Now as the storm creeps up the coast of Florida, and Georgia and South Carolina after, forecasters are ringing every bell within reach about its dangers. Matthew is “unlike any hurricane in the modern era,” says the National Weather Service in Jacksonville, Florida. “A major hurricane [has] not impacted this area in 118 years, since October 2nd 1898.”
According to these doom nuggets from the worst-case scenario described in Jacksonville’s media briefing, it could deliver gusts up to 140 mph, a storm surge “MUCH larger” than 2012’s Sandy in New Jersey, and… well, just read:
• Major Hurricane Matthew is forecasted by the National Hurricane Center to move DANGEROUSLY CLOSE [to] the Florida First Coast and Southeast Georgia Coast Friday through Friday night into Saturday with catastrophic impacts expected along and near the coast….
• The western eyewall is forecasted to move along a portions of the coast with sustained winds 115 to 125 mph and gusts to 140 mph expected in the Flagler and St Johns County Coastal areas.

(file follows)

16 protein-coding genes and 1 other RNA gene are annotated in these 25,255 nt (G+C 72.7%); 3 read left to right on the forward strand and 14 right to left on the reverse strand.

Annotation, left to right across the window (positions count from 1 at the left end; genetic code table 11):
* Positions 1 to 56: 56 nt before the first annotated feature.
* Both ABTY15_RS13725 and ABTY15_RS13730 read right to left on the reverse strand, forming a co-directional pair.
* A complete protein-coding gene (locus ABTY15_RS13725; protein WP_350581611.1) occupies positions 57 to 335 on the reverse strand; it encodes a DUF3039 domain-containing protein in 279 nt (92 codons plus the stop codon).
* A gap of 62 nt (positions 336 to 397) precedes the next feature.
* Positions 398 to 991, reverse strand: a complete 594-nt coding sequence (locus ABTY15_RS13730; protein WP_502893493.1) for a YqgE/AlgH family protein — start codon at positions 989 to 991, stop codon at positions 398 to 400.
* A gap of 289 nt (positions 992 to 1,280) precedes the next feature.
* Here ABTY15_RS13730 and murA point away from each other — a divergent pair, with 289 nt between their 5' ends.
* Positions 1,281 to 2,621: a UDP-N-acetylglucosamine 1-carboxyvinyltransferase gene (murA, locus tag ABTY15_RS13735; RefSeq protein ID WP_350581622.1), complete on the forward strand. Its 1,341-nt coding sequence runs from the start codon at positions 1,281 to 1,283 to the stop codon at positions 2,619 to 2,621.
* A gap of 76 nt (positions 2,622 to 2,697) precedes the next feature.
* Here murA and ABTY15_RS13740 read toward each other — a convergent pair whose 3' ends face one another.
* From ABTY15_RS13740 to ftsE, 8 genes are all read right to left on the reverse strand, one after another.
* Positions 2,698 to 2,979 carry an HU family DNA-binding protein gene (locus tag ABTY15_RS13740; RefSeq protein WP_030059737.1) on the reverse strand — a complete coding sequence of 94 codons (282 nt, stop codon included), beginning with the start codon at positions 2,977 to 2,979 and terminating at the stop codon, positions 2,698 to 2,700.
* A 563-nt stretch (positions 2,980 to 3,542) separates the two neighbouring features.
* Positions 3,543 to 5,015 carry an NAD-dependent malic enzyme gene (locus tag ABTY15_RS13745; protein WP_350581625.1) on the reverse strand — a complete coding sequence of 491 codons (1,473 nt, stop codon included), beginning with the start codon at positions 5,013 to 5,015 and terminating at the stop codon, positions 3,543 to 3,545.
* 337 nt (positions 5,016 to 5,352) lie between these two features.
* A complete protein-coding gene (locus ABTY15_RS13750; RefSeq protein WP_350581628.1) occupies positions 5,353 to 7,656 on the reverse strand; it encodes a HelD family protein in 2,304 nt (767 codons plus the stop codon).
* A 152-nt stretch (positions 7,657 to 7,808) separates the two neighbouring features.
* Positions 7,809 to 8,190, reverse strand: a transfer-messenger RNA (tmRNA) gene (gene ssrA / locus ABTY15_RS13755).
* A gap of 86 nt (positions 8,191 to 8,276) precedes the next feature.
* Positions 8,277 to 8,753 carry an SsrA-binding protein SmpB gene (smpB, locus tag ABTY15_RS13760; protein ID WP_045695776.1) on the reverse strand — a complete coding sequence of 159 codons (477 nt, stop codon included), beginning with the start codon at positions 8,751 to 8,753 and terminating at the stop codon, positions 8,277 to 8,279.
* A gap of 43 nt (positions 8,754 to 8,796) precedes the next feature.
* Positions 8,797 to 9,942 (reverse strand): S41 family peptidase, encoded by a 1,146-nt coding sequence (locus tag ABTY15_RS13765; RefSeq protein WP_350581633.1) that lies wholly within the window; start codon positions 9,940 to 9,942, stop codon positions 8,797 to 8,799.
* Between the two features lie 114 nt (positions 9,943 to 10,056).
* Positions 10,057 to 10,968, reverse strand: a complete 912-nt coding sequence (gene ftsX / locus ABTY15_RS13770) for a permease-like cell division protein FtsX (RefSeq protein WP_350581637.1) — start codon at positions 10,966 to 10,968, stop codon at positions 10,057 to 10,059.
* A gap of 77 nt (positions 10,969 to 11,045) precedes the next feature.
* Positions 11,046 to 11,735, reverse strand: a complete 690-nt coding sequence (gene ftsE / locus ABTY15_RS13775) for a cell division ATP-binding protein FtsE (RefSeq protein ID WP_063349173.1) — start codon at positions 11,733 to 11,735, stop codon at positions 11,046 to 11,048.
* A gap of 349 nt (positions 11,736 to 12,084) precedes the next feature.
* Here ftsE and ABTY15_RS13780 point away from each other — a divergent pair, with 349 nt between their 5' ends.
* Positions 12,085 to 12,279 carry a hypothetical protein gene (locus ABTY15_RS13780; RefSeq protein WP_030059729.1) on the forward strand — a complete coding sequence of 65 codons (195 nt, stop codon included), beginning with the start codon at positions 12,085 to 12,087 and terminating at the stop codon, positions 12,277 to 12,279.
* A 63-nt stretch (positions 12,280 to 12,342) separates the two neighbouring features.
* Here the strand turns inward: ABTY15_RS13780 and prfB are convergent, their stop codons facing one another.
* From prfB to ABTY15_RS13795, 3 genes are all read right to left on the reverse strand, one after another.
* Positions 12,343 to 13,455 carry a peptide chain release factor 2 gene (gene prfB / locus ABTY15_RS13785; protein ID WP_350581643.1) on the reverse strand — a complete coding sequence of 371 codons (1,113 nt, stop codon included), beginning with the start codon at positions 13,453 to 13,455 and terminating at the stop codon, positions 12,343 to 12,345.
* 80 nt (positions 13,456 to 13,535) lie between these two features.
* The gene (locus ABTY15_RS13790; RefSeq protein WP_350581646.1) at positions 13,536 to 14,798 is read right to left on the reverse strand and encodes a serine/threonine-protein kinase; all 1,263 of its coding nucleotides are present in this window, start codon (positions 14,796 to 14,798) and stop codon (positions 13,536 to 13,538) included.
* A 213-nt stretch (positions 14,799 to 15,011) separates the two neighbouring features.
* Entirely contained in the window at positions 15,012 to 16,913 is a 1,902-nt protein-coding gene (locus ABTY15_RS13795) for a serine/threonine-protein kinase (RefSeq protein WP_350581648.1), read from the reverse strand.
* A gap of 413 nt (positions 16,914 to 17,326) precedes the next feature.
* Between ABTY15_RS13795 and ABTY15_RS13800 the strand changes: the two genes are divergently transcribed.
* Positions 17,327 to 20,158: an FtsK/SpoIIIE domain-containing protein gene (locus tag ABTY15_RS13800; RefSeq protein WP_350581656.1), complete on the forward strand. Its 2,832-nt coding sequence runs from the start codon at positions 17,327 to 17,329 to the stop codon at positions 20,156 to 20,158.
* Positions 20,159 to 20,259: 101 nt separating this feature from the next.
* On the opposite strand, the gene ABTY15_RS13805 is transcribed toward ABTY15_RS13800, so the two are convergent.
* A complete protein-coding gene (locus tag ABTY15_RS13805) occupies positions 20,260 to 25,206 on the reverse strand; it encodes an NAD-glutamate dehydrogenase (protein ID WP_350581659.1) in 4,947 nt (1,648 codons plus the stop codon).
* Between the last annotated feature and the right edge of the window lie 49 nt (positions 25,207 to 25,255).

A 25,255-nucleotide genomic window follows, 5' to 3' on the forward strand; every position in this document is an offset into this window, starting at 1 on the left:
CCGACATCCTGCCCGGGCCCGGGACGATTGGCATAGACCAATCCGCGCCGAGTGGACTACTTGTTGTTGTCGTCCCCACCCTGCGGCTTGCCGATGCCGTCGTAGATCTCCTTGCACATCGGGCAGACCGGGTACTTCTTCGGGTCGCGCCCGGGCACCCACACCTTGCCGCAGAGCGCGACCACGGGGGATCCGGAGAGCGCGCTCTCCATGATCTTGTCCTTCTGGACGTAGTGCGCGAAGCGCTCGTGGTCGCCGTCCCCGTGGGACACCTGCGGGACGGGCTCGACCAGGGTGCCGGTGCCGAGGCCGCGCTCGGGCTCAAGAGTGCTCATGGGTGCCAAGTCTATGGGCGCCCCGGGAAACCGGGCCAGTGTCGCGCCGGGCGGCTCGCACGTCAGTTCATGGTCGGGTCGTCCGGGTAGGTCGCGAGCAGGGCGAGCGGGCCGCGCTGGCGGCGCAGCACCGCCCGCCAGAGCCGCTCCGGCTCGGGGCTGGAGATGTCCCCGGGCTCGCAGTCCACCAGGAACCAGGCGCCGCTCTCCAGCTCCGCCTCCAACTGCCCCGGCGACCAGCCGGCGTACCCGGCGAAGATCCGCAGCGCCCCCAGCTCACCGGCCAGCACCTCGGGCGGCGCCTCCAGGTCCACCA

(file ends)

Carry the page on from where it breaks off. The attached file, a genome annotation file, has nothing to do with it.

• Winds could be higher in high rise structures such as in Downtown Jacksonville possibly strong Category 4 intensity!
• Some of the lowest barrier islands will be completely overtopped with large battering waves and life threatening flooding. Barrier islands are likely to breached and it is extremely possible that new inlets will be cut in the worst affected areas.
• Please, Please heed the advice of public and emergency management officials. 40 people in New York and New Jersey did not heed these warning during Sandy and died in the storm surge!
The surge is expected to top 9 feet above ground level—6 to 9 feet in St. John’s River and other rivers—and breakers could crash down from heights of 20 to 25 feet, delivering “total devastation” to barrier islands. All in all it sounds deadly serious, and anybody who choses to ignore evacuation orders—looking at you, guy— is in for a rough ride.
Keep up to speed with Matthew by following the National Hurricane Center; NWS media accounts in Melbourne, Jacksonville, Charleston, South Carolina, and Wilmington, North Carolina; also this humongous Twitter list of media and government accounts monitoring the storm.